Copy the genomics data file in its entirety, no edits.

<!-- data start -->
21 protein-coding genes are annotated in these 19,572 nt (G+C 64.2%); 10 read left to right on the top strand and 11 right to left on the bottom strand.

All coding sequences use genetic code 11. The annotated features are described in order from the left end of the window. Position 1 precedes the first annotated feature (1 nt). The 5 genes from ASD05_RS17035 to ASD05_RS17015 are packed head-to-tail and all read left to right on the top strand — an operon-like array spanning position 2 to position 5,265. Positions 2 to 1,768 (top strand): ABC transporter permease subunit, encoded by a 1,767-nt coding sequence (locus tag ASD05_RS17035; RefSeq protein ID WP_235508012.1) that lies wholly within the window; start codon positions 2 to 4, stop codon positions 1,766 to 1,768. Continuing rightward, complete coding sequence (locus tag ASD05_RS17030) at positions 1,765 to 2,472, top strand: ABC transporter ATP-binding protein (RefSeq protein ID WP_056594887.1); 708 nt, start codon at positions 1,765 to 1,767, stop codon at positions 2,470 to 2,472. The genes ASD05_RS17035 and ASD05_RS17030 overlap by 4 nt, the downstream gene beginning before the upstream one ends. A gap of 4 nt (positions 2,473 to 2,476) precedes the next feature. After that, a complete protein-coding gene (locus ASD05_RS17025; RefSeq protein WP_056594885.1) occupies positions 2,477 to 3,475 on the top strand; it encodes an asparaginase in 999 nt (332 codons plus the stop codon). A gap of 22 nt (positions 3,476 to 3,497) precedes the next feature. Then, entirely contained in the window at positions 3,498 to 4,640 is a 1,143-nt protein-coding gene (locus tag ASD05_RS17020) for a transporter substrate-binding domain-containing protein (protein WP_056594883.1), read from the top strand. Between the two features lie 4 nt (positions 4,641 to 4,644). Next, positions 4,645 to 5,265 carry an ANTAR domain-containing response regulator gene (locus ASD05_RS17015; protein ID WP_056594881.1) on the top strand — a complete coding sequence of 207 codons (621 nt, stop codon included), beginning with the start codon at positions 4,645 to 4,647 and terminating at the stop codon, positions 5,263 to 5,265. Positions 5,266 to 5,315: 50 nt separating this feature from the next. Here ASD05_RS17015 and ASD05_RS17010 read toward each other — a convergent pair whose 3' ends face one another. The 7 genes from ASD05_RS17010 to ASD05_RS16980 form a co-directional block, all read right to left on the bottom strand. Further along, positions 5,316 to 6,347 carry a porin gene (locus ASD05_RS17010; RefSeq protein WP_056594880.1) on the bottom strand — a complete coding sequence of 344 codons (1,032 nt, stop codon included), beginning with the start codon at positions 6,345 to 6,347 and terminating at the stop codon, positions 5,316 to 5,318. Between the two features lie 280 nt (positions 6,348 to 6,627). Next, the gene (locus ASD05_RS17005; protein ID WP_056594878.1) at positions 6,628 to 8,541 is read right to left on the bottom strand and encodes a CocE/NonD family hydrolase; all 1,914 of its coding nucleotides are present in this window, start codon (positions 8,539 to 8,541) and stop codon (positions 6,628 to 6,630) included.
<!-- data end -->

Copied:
21 protein-coding genes are annotated in these 19,572 nt (G+C 64.2%); 10 read left to right on the top strand and 11 right to left on the bottom strand.

All coding sequences use genetic code 11. The annotated features are described in order from the left end of the window. Position 1 precedes the first annotated feature (1 nt). The 5 genes from ASD05_RS17035 to ASD05_RS17015 are packed head-to-tail and all read left to right on the top strand — an operon-like array spanning position 2 to position 5,265. Positions 2 to 1,768 (top strand): ABC transporter permease subunit, encoded by a 1,767-nt coding sequence (locus tag ASD05_RS17035; RefSeq protein ID WP_235508012.1) that lies wholly within the window; start codon positions 2 to 4, stop codon positions 1,766 to 1,768. Continuing rightward, complete coding sequence (locus tag ASD05_RS17030) at positions 1,765 to 2,472, top strand: ABC transporter ATP-binding protein (RefSeq protein ID WP_056594887.1); 708 nt, start codon at positions 1,765 to 1,767, stop codon at positions 2,470 to 2,472. The genes ASD05_RS17035 and ASD05_RS17030 overlap by 4 nt, the downstream gene beginning before the upstream one ends. A gap of 4 nt (positions 2,473 to 2,476) precedes the next feature. After that, a complete protein-coding gene (locus ASD05_RS17025; RefSeq protein WP_056594885.1) occupies positions 2,477 to 3,475 on the top strand; it encodes an asparaginase in 999 nt (332 codons plus the stop codon). A gap of 22 nt (positions 3,476 to 3,497) precedes the next feature. Then, entirely contained in the window at positions 3,498 to 4,640 is a 1,143-nt protein-coding gene (locus tag ASD05_RS17020) for a transporter substrate-binding domain-containing protein (protein WP_056594883.1), read from the top strand. Between the two features lie 4 nt (positions 4,641 to 4,644). Next, positions 4,645 to 5,265 carry an ANTAR domain-containing response regulator gene (locus ASD05_RS17015; protein ID WP_056594881.1) on the top strand — a complete coding sequence of 207 codons (621 nt, stop codon included), beginning with the start codon at positions 4,645 to 4,647 and terminating at the stop codon, positions 5,263 to 5,265. Positions 5,266 to 5,315: 50 nt separating this feature from the next. Here ASD05_RS17015 and ASD05_RS17010 read toward each other — a convergent pair whose 3' ends face one another. The 7 genes from ASD05_RS17010 to ASD05_RS16980 form a co-directional block, all read right to left on the bottom strand. Further along, positions 5,316 to 6,347 carry a porin gene (locus ASD05_RS17010; RefSeq protein WP_056594880.1) on the bottom strand — a complete coding sequence of 344 codons (1,032 nt, stop codon included), beginning with the start codon at positions 6,345 to 6,347 and terminating at the stop codon, positions 5,316 to 5,318. Between the two features lie 280 nt (positions 6,348 to 6,627). Next, the gene (locus ASD05_RS17005; protein ID WP_056594878.1) at positions 6,628 to 8,541 is read right to left on the bottom strand and encodes a CocE/NonD family hydrolase; all 1,914 of its coding nucleotides are present in this window, start codon (positions 8,539 to 8,541) and stop codon (positions 6,628 to 6,630) included.